Keep an eye on roof conditions this winter
Did you know a snow-covered roof is a good thing?
After a snow fall, go outside and take a look at your roof. Do you see any bare patches where snow has melted? That’s a sign you don’t have enough insulation in your attic, which means heat is escaping out of the home. It could also be due to poor attic ventilation. That’s not a good thing for your home’s energy efficiency, and it’s not a good thing for your roof, either.
Seeing some melted snow around your exhaust and venting is natural; it’s those bare spots in the middle or within a few feet of the roof edge that you really want to watch for.
Having a little snow on your roof isn’t cause for concern, and even if you get hit by a heavy snowfall, except in perhaps some extreme cases, it’s most likely still not a problem. Roof structures are designed and built to withstand the weight of snow loads.
If, however, you’re still worried about the extra weight, I would call in a professional to remove it. While some homeowners opt to do it on their own, climbing onto your roof is a hazard in the clearest of conditions, let alone during the winter when it’s covered in snow and ice.
OK, so what if you shovel it off from the ground? That’s fine, right? Not quite — you could damage your shingles. As well, if you’re not careful, the snow could come down on top of you!
If you absolutely have to do it yourself, know the risks. But me, I’d call a pro.
So you’ve looked at your roof and found some bare spots that shouldn’t be there. Is it really such a big deal?
When the snow on your roof melts, the water has to go somewhere. Usually, it will trickle down to a cold spot on your roof and refreeze, which creates an ice dam and forms large icicles. This starts a cycle that blocks water from draining off the roof. As water gets blocked from flowing down, it goes backwards, getting under your shingles and eventually into your attic and walls.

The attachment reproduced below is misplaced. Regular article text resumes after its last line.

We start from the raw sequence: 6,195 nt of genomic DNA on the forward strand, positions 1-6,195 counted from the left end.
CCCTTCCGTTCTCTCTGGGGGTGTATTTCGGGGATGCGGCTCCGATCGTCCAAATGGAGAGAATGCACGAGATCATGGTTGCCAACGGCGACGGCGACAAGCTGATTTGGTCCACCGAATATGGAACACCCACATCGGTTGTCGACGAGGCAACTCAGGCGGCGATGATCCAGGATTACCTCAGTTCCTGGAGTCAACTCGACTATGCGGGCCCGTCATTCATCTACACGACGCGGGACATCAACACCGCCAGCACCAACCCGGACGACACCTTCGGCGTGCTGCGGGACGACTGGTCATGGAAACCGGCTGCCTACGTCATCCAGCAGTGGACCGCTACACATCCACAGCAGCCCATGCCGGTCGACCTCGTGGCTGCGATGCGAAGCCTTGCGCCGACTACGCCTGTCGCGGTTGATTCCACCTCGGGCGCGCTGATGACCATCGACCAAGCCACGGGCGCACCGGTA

Ice dams can cause a lot of damage throughout your home. It can even travel through your exterior wall cavity and find its way into your basement! It might not seem obvious, but water in your basement may be due to insufficient roof insulation and ventilation.
Another contributing cause of ice damming is clogged eaves troughs. Backed-up water and debris can freeze, preventing water from draining. When the ice spills over top of your eaves, you’ll get those beautiful icicles. Beautiful, yes, but dangerous! If you haven’t already done so, make sure to clear those gutters out one final time this season!
RE-ROOFING IN WINTER?
Ultimately, roofing professionals need to be safe — and during the winter when conditions are worse, it’s more dangerous for a roofer to climb all over your roof. That said, if you have an issue with your roof, such as a leak, you shouldn’t wait for spring to deal with the issue.
That said, a total re-roof during the winter is an unrealistic solution. You want to place a new roof in the best of conditions: when it’s dry and warm enough for your shingles to adhere properly.
For roof emergencies during the winter, your roofer should be able to set you up with a temporary solution to get you through until the spring.
While it’s a little late in the season to install a new roof before winter really kicks into high gear, if you know your roof has some trouble spots or is on its last legs, start making calls to roofing experts in your neighbourhood now. Even if they can’t do a replacement right away, give them a call so that when spring does hit, you’ll be first on their list to get a new roof.